After a few years of this, Ji’s priest told him to stop coming back for confession, and to stop receiving the Eucharist, to stop until he was serious about quitting the opium. They just had no understanding about addictions in the 19th century. Ji just could not quit. For some, this might have been an invitation to leave the Church in anger or shame, but for all his fallenness, Ji knew himself to be loved by the Father and by the Church. He knew that the Lord wanted his heart, even if he couldn’t manage to give over his life. Instead of receiving the Eucharist using the sense of taste, he received instead using the sense of sight. And how he would stare at the Blessed Sacrament held aloft over the priest’s head at the time of the elevation, taking our Lord in through his eyes, receiving Him through the sense of sight, just like the Magi. He couldn’t stay sober, but he could keep showing up, showing up to adore our Lord in the Eucharist.
And show up he did, for 30 years. For 30 years, he was unable to receive the sacraments. God’s grace is not limited to the sacraments, the Mass made all the difference in his life. The adoration of the Eucharist made all the difference in his life.
In 1900, when the Boxer Rebels began to turn against foreigners and Christians, Ji was rounded up with dozens of other Christians, including his son, six grandchildren, and two daughters-in-law. Many of those imprisoned with him were likely disgusted by his presence there among them, this man who couldn’t go a day without a hit. Surely he would be the first to deny the Lord.
But while Ji was never able to beat his addiction, he was, in the end, flooded with the grace of final perseverance. No threat could shake him, no torture could make him waver. He was determined to follow the Lord who had never abandoned him.
As Ji and his family were dragged to prison to await their execution, his grandson looked fearfully at him. “Grandpa, where are we going?” he asked. “We’re going home,” came the answer.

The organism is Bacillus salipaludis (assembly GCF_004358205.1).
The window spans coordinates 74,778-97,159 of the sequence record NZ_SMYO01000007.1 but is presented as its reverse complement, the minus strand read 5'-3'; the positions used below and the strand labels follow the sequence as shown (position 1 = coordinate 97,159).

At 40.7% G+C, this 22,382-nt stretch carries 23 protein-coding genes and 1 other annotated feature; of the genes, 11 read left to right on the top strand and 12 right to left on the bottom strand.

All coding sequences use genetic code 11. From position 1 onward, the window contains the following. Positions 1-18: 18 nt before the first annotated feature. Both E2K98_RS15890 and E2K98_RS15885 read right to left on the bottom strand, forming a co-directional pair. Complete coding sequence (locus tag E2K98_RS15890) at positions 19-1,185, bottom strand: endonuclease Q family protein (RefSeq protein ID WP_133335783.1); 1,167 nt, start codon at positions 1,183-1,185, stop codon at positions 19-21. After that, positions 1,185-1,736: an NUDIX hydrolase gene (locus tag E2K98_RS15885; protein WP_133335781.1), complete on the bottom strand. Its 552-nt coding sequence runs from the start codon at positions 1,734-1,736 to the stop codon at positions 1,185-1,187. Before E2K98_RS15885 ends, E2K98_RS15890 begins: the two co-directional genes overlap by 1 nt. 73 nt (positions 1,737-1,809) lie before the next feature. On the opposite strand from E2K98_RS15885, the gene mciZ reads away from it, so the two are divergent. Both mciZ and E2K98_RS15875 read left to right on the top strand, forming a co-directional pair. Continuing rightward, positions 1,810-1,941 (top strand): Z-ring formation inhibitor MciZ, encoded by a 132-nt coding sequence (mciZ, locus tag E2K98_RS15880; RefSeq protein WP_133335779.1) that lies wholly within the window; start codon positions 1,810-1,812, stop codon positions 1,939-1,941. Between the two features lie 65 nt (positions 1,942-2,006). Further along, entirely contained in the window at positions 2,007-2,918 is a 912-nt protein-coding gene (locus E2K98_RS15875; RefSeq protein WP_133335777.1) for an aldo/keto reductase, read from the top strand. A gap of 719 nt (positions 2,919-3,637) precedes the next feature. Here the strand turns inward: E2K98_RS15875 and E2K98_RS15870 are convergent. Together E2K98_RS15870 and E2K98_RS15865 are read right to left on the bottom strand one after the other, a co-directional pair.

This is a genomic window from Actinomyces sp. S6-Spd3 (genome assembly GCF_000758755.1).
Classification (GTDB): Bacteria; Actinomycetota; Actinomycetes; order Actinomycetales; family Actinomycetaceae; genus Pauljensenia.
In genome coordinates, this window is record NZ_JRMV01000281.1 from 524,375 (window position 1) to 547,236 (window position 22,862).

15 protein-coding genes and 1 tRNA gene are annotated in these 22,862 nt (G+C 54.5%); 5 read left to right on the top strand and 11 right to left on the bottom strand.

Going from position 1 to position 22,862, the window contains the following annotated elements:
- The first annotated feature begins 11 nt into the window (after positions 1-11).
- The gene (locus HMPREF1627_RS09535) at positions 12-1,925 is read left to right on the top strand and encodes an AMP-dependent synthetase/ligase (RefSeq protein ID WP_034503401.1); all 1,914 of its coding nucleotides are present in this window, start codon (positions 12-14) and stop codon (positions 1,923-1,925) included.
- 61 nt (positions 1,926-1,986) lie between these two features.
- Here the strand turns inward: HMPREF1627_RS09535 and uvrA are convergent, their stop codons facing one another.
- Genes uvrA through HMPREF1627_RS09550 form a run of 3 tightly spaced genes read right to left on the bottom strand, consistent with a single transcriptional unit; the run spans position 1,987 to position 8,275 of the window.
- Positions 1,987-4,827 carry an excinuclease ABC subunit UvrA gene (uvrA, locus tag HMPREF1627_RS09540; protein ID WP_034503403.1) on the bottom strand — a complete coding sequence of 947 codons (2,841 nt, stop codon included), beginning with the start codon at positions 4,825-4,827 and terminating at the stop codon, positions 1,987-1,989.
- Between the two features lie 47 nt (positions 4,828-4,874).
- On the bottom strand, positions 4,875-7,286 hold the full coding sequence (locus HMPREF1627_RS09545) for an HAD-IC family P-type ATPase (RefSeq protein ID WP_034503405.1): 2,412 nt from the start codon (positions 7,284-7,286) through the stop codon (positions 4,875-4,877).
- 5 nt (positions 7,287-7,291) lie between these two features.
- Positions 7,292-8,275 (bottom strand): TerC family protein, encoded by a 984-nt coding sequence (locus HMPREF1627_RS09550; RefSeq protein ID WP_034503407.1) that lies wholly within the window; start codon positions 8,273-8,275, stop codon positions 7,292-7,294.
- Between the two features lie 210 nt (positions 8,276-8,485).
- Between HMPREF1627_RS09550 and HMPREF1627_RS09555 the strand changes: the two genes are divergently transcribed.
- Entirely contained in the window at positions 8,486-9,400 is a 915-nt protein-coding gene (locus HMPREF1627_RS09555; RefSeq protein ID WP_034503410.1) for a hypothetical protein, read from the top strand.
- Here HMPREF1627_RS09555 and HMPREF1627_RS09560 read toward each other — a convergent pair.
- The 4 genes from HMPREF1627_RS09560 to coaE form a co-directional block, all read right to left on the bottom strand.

Ji begged his captors to kill him last so that none of his family would have to die alone. He stood beside all nine of them as they were beheaded. In the end, he went to his death singing the Litany of the Blessed Virgin Mary. And though he had been away from the sacraments for decades, he is today a canonized saint. St. Mark Ji Tianxiang
Friends, does our experience of Sunday worship, of Catholic life, or of our parish communities change our heart or mind? The Magi worshiped Jesus in a crib, and they went away different. St. Mark Ji Tianxiang worshipped Jesus in the Eucharist Sunday after Sunday, and he too went away different. He struggled mightily, in ways we’ll probably never know, but he never left our Lord or His Church. Today we worship Jesus truly present on the altar, in the tabernacle, and within our hearts in the Eucharist each Sunday; do we come away from this experience different, with a change of mind and heart? This Epiphany, we ask that our encounter with the Lord may lead to an ever greater change of mind and heart within ourselves. Whether they know it or not our friends, neighbors, and family members are counting on the light that our experience of Christ has brought us, to bring that light into their lives! Pray for the grace to be a fervent light of Christ.
Peace and all good,
Fr. Christopher J. Ankley
From a sermon by Saint Leo the Great, Pope
Christian, remember your dignity
Dearly beloved, today our Savior is born; let us rejoice. Sadness should have no place on the birthday of life. The fear of death has been swallowed up; life brings us joy with the promise of eternal happiness.